Utilizing a variety of tests, students will analyze a water sample from Lake Stampfer. Upon completing the tests, students will discuss their results in small groups and explore their meaning.
We all live downstream. Utilizing the community model and acting out the story being read, students discover how their actions affect their water supply. The ground water filtration model will help them understand the importance of healthy habits.
Students help determine the water quality of Lake Stampfer, based on the indicator species found in the lake. Using small nets, hand lenses, and petri dishes, students have fun making observations with this activity.
Students work in small groups to perform scientific tests on different soil samples found throughout camp. Students will make observations based on their results and small groups will discuss the importance of the presence of these characteristics in soil.
Students will learn basic plant and tree identification characteristics. They will work to identify plants and trees native to the Pacific Northwest. Students will discuss invasive plants and trees and how they affect our ecosystems.
Students spend time in the forest, with hands on activities, to determine which forest space indicates a healthier ecosystem based on the evidence of the nutrient cycle at work.
Hands-on activity giving students the opportunity to examine wildlife native to Washington state. Students will be able to touch and record observations of animal pelts, antlers, skulls, tracks, and scat.
After learning the basics of track identification and how to observe tracks, students will be able to make a plaster casting of a track impression. Successful completion of this activity provides students with a souvenir to take home.
Students learn the basics of bird watching with the opportunity to observe birds in the wild through binoculars. This activity includes touching bird bio facts and listening to recorded bird calls. Discussion is included to explore the importance of birds as indicator species.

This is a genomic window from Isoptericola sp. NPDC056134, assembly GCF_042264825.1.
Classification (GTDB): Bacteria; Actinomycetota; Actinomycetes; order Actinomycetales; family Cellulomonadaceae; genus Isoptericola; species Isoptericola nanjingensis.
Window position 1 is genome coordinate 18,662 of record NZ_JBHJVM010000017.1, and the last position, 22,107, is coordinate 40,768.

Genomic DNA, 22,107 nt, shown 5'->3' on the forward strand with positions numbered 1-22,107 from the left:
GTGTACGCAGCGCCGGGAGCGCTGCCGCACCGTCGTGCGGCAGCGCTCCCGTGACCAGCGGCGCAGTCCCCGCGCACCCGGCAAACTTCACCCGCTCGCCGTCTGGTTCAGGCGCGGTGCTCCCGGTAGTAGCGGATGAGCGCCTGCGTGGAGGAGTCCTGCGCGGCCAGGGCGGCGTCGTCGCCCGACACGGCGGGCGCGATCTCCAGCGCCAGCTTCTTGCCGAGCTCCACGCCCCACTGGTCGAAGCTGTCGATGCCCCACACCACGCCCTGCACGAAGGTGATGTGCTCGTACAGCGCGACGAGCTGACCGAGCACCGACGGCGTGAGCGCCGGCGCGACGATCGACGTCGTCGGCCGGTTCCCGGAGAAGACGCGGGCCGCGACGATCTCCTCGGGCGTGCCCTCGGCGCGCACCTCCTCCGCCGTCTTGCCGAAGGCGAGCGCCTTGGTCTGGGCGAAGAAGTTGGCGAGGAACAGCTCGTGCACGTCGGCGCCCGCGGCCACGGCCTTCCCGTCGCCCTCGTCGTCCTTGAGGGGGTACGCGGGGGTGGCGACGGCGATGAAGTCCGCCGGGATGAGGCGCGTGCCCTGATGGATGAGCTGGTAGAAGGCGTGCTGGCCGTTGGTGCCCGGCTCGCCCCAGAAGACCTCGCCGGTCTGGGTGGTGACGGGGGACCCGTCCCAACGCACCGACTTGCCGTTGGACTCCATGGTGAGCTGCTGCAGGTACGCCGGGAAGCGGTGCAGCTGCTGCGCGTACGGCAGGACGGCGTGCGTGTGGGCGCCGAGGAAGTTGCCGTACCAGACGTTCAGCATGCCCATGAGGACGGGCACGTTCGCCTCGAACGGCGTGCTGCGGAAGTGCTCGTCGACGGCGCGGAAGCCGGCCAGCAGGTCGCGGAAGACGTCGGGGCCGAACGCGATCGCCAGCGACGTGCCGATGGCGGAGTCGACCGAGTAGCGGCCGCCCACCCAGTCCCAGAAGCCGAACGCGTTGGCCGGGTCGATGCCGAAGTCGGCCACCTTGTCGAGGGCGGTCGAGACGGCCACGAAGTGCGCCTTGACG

Shakespeare in the woods! Student use their imagination to tell stories and express themselves. With guided questions, students spend time being inspired by the natural beauty and get the scoop on techniques that writers use to captivate readers. In the woods, the pencil is mightier than the keyboard!
Enjoy a beautiful afternoon outdoors while practicing your boating skills on Lake Stampfer.
Sharpen your aim during our hands-on experience with our very own archery experts.
Learn the ins and outs of paddling and boating leadership while enjoying a jaunt around our lake.
Students learn how to use a GPS unit and work together, in small groups, to discover ‘Geocaches’ throughout camp. Teamwork and communication skills are emphasized in this activity.
Using strands of twine and their own hands, students work with partner to create a rope. Each student will complete a rope sample to take home as a souvenir.
Students learn strategies to survive if they become lost in the wilderness. ‘Ten Essentials’ for hiking are examined and discussed, and students work together to practice their survival skills with interactive scenarios.